Chocolate Flats

We are most definitely getting into the swing of the summer holidays now. Night time bars – a wee boy speciality, which for us means lighting a few candles outside whilst having a drink – have become a regular occurrence as the bed time routine slowly drains itself to a mere perchance if an idea.  In fact, although we are not going ‘on holiday’ specifically, we are definitely managing to fill our days doing seemingly very little, and accomplishing even less.

For example, the other day we arranged to meet a friend who we haven’t met up with for quite some time.  Luckily, there was a mini Breeze happening which meant the small ones could bounce to their hearts content whilst we caught up on the ever important gossip du jour.  

Now the thing is that I do not have the best sense of direction in the world.  To be honest it is not something I feel that has held me back at all, but it does get a little stressful when, having arranged to meet someone in a place you don’t know, you can neither find the place nor their phone number … However, we eventually arrived, a little dishevelled, to find that, due to wind inclemency, any notion of bouncing things being erected had been dismissed post haste – something about the people who live opposite the park grumbling about not wanting a 40 foot blue, yellow, red and purple inflatable blowing into their house – anyway, thankfully there was a play park there so all was well.  

And why am I telling you this? Well, it transpired that our friends have a cheekie recipe they do which consists of melting Mars bars, or their equivalent, and adding rice crispies (or their equivalent) which seemed a perfect day time challenge.  

Yesterday therefore, our ‘must at least do one thing’ mission was to make, what the wee boy has named, Chocolate Flats.  We did exactly as was prescribed but melted a little butter before placing the Mars bars in to melt, and then added a tablespoonful or so of cocoa powder to soak it up.

Surprisingly they don’t taste too sweet at all and compliment a cup of tea perfectly.  Probably a little too perfectly if truth be told, but hey, we’re on holiday…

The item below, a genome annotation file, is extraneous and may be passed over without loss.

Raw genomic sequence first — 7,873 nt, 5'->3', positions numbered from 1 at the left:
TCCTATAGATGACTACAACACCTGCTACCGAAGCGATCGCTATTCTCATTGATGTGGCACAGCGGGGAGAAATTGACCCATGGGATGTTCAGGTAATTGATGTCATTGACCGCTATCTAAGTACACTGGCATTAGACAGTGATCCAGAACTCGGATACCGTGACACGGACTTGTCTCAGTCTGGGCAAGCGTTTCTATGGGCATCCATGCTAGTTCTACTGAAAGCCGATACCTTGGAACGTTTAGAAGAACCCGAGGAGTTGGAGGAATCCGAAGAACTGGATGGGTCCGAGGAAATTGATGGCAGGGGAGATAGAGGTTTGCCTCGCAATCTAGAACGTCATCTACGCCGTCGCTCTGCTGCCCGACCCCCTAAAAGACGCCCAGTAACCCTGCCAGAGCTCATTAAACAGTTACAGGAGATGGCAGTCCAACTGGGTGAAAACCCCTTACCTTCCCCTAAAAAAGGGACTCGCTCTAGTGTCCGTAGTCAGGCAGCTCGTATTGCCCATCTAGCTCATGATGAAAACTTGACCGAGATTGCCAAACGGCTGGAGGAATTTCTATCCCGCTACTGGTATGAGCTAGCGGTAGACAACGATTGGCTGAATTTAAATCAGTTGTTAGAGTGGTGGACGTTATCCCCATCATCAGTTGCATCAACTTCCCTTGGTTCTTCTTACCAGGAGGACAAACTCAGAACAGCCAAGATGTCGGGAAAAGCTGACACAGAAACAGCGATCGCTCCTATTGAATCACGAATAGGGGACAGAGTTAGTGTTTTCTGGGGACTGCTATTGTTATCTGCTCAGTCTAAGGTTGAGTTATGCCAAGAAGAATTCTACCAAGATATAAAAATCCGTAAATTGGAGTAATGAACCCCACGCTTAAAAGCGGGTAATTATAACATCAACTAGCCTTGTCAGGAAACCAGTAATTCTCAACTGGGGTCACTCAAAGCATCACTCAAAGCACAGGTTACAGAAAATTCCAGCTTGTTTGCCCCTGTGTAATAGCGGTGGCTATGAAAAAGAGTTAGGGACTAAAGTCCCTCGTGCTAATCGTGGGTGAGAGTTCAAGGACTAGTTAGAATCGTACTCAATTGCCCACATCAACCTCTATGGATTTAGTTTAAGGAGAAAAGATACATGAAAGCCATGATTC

Fruit Loaf

Fruit Bread

One of my favourite indulgences is eating in bed.   It’s something I have, for as long as I remember, always relished.  Initially, it was reminiscent of recovery – tomato soup, warm bread roll and honey – the usual ‘getting better’ food.  As I sashayed into adulthood it captured the lazy day off when nothing and nobody came between me, the radio, and my bed. Other than perhaps a long bath.  The icing on the cake being the warm sunshine streaming through the window and gently stroking my face. In fact, afternoon eating in bed has become a feature of every stage of my life. These days it is something I love to indulge in with the wee one, and the other day we did just that.

Invariably, these moments are not planned which gives them an even more heightened sense of guilty pleasure, although it does also mean that the food in question can be a mish-mash of things we have in, rather than a gourmet dinner. And so it was that, on our most recent afternoon of indulgence, fruit loaf became our piece de resistance.

Toasted, obviously, and then lathered with butter, fruit loaf slices placed perfectly on a plate, the delight of taking it back upstairs, plumping the pillows, putting the cup of tea on the side ready for that mid meal slurp then turning up the radio, is indescribable.  A moment worth savouring if only because of the heightened sense of anticipation it stokes.

We may not be in the South of France, in fact the sun may only be making a guest appearance, but my oh my do we know how to live.  And if you’ve never tried this act of complete indulgence, may I suggest you do.  Not for just breakfast, but in the middle of the afternoon when you know you should be doing something else, or at least out of bed.  I tell you, there is absolutely nothing quite like it.